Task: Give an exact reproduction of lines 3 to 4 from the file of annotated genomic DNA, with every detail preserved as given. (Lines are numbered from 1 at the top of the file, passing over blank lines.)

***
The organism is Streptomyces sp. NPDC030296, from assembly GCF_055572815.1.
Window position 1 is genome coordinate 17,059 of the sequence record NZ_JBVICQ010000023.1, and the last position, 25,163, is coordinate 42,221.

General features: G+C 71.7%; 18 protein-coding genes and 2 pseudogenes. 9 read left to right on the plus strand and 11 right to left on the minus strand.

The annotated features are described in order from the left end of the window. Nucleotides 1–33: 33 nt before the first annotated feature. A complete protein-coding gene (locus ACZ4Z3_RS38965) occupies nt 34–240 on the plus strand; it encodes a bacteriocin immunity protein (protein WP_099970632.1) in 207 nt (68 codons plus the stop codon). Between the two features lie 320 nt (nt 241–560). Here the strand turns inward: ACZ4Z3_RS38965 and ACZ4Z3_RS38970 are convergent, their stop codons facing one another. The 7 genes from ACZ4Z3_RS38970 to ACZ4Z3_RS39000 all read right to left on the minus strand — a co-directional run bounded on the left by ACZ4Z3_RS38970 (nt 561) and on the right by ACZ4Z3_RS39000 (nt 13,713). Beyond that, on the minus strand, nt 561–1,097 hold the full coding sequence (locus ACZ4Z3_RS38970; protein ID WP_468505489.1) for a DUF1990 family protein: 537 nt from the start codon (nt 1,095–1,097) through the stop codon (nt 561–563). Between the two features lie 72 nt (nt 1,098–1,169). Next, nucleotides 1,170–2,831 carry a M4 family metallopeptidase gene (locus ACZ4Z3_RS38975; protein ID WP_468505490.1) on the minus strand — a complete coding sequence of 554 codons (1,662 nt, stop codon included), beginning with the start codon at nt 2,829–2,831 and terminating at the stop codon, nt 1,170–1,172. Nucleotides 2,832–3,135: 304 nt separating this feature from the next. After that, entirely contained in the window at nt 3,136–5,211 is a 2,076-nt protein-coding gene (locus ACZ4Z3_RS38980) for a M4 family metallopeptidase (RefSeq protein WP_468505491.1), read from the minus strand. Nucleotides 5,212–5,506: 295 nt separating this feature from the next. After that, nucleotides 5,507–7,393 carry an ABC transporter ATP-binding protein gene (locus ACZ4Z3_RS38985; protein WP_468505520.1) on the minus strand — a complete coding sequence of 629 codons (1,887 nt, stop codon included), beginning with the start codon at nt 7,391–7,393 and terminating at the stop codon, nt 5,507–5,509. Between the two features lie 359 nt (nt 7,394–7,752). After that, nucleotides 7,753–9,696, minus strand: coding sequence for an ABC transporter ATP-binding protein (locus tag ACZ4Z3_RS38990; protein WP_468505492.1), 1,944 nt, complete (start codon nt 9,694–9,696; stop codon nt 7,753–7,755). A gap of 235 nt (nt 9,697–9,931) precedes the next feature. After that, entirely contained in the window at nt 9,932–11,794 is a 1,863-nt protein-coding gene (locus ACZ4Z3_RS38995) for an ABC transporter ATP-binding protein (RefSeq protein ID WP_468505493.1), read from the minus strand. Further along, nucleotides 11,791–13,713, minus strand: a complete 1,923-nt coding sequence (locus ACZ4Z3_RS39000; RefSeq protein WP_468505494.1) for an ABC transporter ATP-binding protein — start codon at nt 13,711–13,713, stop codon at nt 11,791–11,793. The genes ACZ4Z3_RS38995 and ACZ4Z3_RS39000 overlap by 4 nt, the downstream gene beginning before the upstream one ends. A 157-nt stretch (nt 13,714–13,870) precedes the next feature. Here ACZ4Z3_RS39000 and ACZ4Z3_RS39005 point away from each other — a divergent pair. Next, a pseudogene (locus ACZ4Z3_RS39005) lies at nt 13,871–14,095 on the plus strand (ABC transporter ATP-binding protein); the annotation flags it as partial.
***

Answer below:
General features: G+C 71.7%; 18 protein-coding genes and 2 pseudogenes. 9 read left to right on the plus strand and 11 right to left on the minus strand.

The annotated features are described in order from the left end of the window. Nucleotides 1–33: 33 nt before the first annotated feature. A complete protein-coding gene (locus ACZ4Z3_RS38965) occupies nt 34–240 on the plus strand; it encodes a bacteriocin immunity protein (protein WP_099970632.1) in 207 nt (68 codons plus the stop codon). Between the two features lie 320 nt (nt 241–560). Here the strand turns inward: ACZ4Z3_RS38965 and ACZ4Z3_RS38970 are convergent, their stop codons facing one another. The 7 genes from ACZ4Z3_RS38970 to ACZ4Z3_RS39000 all read right to left on the minus strand — a co-directional run bounded on the left by ACZ4Z3_RS38970 (nt 561) and on the right by ACZ4Z3_RS39000 (nt 13,713). Beyond that, on the minus strand, nt 561–1,097 hold the full coding sequence (locus ACZ4Z3_RS38970; protein ID WP_468505489.1) for a DUF1990 family protein: 537 nt from the start codon (nt 1,095–1,097) through the stop codon (nt 561–563). Between the two features lie 72 nt (nt 1,098–1,169). Next, nucleotides 1,170–2,831 carry a M4 family metallopeptidase gene (locus ACZ4Z3_RS38975; protein ID WP_468505490.1) on the minus strand — a complete coding sequence of 554 codons (1,662 nt, stop codon included), beginning with the start codon at nt 2,829–2,831 and terminating at the stop codon, nt 1,170–1,172. Nucleotides 2,832–3,135: 304 nt separating this feature from the next. After that, entirely contained in the window at nt 3,136–5,211 is a 2,076-nt protein-coding gene (locus ACZ4Z3_RS38980) for a M4 family metallopeptidase (RefSeq protein WP_468505491.1), read from the minus strand. Nucleotides 5,212–5,506: 295 nt separating this feature from the next. After that, nucleotides 5,507–7,393 carry an ABC transporter ATP-binding protein gene (locus ACZ4Z3_RS38985; protein WP_468505520.1) on the minus strand — a complete coding sequence of 629 codons (1,887 nt, stop codon included), beginning with the start codon at nt 7,391–7,393 and terminating at the stop codon, nt 5,507–5,509. Between the two features lie 359 nt (nt 7,394–7,752). After that, nucleotides 7,753–9,696, minus strand: coding sequence for an ABC transporter ATP-binding protein (locus tag ACZ4Z3_RS38990; protein WP_468505492.1), 1,944 nt, complete (start codon nt 9,694–9,696; stop codon nt 7,753–7,755). A gap of 235 nt (nt 9,697–9,931) precedes the next feature. After that, entirely contained in the window at nt 9,932–11,794 is a 1,863-nt protein-coding gene (locus ACZ4Z3_RS38995) for an ABC transporter ATP-binding protein (RefSeq protein ID WP_468505493.1), read from the minus strand. Further along, nucleotides 11,791–13,713, minus strand: a complete 1,923-nt coding sequence (locus ACZ4Z3_RS39000; RefSeq protein WP_468505494.1) for an ABC transporter ATP-binding protein — start codon at nt 13,711–13,713, stop codon at nt 11,791–11,793. The genes ACZ4Z3_RS38995 and ACZ4Z3_RS39000 overlap by 4 nt, the downstream gene beginning before the upstream one ends. A 157-nt stretch (nt 13,714–13,870) precedes the next feature. Here ACZ4Z3_RS39000 and ACZ4Z3_RS39005 point away from each other — a divergent pair. Next, a pseudogene (locus ACZ4Z3_RS39005) lies at nt 13,871–14,095 on the plus strand (ABC transporter ATP-binding protein); the annotation flags it as partial.